Even though Americans seem open to buying electric vehicles and automakers are enthusiastically pushing them to market and announcing grand electrification plans, we still have a long way to go until mass EV adoption. Several studies have been conducted over the last few years that have suggested American car buyers would much rather pick a pure combustion car or a hybrid over an EV, and a new survey seems to confirm not much has changed.

KPMG posted the results of its first-ever American Perspective Survey, which compiled the answers of 1,100 adults across the country and 400 additional people from Atlanta, Boston, Chicago, New York, and San Francisco. Among the many insights it provides is a look at Americans’ desire to buy an electric car to help with the transition to a low-carbon economy.

Get Fully Charged

Car buyers would rather pump gas than plug in

While there have never been as many car buyers in the US who are considering an electric vehicle, they're still about one in five, which is a lot less than in China with its much broader spectrum of available EVs.

Only 20% (or one in five) of those questioned said they would choose an electric vehicle over a combustion or hybrid car. The largest proportion of respondents (38%) said they would still buy a pure-combustion car, while 34% said they would opt for a hybrid. The propensity toward buying hybrids was slightly higher on the West Coast, where 43% of buyers said they would get a hybrid.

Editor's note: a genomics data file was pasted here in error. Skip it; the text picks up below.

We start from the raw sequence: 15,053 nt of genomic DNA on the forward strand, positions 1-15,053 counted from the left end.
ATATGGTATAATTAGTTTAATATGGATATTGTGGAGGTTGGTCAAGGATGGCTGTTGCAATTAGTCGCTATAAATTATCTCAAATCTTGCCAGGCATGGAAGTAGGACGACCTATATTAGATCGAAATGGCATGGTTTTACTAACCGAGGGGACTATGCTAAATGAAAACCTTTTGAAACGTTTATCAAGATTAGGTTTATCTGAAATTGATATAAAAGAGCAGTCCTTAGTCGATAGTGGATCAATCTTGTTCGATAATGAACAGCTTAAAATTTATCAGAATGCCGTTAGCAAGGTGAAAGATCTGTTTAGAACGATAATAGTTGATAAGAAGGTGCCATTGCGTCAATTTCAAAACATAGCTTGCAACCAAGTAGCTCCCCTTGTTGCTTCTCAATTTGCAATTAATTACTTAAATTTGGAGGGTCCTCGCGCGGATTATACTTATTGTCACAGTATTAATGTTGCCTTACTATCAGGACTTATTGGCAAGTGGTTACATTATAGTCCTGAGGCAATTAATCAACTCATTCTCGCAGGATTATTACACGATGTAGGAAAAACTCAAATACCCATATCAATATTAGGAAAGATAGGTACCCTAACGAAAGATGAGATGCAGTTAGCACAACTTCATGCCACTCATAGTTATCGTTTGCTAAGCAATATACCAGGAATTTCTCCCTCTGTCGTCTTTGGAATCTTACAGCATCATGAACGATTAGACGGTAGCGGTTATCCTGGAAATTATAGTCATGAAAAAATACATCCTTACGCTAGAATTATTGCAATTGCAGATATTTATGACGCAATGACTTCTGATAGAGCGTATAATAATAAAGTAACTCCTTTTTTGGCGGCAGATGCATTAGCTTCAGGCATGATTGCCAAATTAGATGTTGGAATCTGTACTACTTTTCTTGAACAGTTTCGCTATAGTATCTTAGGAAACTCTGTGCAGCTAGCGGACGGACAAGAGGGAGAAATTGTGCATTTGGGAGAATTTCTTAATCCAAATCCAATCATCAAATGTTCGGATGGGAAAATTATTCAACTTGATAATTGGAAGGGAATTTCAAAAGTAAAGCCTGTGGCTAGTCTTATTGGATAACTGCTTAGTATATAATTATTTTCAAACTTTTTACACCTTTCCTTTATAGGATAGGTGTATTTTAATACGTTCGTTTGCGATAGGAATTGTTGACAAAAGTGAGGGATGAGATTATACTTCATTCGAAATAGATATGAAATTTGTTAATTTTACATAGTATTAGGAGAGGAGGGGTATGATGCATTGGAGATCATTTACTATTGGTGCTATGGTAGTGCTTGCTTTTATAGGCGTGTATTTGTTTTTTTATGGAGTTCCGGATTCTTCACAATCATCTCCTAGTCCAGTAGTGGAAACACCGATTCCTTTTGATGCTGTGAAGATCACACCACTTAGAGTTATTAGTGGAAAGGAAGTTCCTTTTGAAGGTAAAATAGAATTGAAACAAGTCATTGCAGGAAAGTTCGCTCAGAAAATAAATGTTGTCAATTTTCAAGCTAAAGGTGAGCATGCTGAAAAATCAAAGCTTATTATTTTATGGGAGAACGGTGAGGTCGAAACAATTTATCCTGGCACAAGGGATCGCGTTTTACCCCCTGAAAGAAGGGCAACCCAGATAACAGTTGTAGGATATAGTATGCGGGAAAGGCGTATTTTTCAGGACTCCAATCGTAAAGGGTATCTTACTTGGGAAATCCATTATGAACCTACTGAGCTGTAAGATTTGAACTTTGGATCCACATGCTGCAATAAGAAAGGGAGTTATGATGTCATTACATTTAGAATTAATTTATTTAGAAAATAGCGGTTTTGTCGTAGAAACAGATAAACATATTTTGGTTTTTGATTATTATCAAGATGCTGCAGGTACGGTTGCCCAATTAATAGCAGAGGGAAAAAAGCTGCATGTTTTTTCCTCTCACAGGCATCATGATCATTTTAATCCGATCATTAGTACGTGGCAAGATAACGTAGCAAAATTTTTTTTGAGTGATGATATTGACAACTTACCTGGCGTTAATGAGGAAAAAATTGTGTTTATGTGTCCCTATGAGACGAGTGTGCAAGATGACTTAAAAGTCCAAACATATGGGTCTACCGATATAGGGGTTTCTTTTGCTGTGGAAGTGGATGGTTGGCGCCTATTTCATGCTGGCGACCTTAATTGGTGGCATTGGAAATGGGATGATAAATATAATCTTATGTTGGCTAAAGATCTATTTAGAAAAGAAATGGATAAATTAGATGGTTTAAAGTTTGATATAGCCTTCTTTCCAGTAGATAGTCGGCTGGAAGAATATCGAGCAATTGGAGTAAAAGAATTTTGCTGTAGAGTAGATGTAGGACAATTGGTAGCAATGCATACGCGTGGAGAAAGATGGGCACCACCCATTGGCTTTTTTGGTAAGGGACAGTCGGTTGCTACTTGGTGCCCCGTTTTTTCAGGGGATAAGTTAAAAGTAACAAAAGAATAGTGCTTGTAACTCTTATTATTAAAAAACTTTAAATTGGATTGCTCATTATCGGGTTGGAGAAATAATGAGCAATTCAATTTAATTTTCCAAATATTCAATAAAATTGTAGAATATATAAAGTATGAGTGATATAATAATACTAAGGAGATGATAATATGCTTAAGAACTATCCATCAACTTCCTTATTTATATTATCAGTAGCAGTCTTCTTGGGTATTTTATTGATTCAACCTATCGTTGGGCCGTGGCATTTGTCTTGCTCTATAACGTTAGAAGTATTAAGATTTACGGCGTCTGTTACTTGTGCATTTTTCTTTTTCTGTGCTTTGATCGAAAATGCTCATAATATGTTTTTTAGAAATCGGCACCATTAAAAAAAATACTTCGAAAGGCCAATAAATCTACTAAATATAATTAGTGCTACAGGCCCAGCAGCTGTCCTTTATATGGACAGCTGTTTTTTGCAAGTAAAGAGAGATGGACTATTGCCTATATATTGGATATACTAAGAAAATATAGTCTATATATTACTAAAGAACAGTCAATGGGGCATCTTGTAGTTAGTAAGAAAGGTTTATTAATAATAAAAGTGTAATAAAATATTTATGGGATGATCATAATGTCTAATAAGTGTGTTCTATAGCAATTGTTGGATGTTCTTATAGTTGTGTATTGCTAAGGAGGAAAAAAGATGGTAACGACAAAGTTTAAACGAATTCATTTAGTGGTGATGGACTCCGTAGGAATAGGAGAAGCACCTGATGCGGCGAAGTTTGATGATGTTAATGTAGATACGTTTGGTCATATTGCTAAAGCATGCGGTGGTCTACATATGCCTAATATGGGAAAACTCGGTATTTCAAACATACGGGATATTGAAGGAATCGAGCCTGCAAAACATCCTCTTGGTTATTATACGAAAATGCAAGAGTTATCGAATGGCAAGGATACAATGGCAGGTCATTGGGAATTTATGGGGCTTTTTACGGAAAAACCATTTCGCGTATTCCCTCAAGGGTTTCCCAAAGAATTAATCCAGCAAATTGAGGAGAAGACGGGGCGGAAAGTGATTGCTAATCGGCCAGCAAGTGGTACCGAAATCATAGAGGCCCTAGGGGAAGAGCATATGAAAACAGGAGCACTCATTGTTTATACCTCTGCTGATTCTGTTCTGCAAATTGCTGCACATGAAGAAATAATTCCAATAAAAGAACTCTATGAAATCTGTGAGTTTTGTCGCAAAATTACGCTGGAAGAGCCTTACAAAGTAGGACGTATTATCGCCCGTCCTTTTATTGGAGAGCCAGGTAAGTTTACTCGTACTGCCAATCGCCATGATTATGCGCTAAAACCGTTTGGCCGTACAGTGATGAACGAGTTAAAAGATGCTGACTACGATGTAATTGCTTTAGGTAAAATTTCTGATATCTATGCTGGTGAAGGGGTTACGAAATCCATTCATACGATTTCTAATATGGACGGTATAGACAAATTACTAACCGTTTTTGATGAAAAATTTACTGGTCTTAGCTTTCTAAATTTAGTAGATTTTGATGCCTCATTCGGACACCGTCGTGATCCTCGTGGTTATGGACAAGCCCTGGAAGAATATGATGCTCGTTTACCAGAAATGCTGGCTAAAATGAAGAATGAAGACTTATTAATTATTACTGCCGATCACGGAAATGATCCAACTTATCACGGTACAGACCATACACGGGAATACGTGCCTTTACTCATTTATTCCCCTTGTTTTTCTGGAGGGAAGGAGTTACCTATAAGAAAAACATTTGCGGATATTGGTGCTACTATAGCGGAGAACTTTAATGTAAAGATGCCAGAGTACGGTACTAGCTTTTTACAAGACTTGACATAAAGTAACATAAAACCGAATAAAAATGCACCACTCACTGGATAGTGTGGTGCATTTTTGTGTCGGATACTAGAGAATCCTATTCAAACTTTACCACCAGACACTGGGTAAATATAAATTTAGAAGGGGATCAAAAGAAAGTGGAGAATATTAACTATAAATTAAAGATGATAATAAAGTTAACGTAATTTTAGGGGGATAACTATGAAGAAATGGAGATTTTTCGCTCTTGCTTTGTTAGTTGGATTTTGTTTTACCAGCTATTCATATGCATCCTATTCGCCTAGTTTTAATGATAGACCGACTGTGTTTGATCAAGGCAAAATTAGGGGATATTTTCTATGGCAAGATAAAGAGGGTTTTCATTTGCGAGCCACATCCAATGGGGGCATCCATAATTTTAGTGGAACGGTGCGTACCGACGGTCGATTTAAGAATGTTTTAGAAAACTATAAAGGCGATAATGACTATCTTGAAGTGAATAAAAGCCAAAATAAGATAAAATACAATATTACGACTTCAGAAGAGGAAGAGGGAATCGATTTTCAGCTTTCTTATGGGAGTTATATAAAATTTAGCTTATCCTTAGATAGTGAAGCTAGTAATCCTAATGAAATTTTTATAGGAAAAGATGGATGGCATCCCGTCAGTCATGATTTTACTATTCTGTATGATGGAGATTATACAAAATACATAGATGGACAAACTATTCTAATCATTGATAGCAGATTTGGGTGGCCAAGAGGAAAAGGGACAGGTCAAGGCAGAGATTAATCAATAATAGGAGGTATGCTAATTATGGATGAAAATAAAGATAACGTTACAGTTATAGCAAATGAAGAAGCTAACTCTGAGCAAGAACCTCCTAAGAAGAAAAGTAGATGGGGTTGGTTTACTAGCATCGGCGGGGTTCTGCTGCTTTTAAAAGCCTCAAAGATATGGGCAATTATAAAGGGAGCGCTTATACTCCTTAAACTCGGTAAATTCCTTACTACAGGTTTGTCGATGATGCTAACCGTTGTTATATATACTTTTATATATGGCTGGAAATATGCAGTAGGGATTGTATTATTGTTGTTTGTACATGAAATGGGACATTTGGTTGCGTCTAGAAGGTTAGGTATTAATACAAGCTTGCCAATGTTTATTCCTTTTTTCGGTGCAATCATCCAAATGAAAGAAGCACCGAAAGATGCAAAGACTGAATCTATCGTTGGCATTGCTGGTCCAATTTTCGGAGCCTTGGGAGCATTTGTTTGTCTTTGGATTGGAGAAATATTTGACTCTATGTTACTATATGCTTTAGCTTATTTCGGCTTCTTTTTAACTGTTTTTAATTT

According to the survey, one of the main reasons people wouldn’t buy an electric car today is that they would spend too much time waiting for it to charge. It found that 60% of respondents wanted EVs whose batteries could be charged in 20 minutes, which is currently only a handful of the electric models available on the market—the Hyundai Ioniq 6.

However, the Ioniq 6 is one of the quickest-charging EVs available (thanks to its 800-volt architecture), and it takes 18 minutes to charge from 10 to 80%. This can only be achieved in ideal conditions with a powerful enough charger, so it also depends on the performance of the EV charging network.

Get the best news, reviews, columns, and more delivered straight to your inbox.
For more information, read our
Privacy Policy and Terms of Use.

One significant omission of this study seems to be the cost of EVs. There are hardly any affordable EVs in America, and the prospect of getting sub-$20,000 models on the market in the near future is unlikely (although a plan appears to be taking shape). Another recent survey paints a slightly different and more nuanced picture of Americans’ car-buying preferences. It suggests people would consider EVs if more affordable models were available, even if they came from China.

The Chinese car market is an interesting case study from another big car market, where the shift from combustion to electric has been much quicker. One of the big reasons more Chinese buyers are considering EVs is that they have many more models to choose from over a much broader price range, which starts at under $10,000 for a fully-fledged small car like the popular BYD Seagull.

Got a tip for us? Email: tips@insideevs.com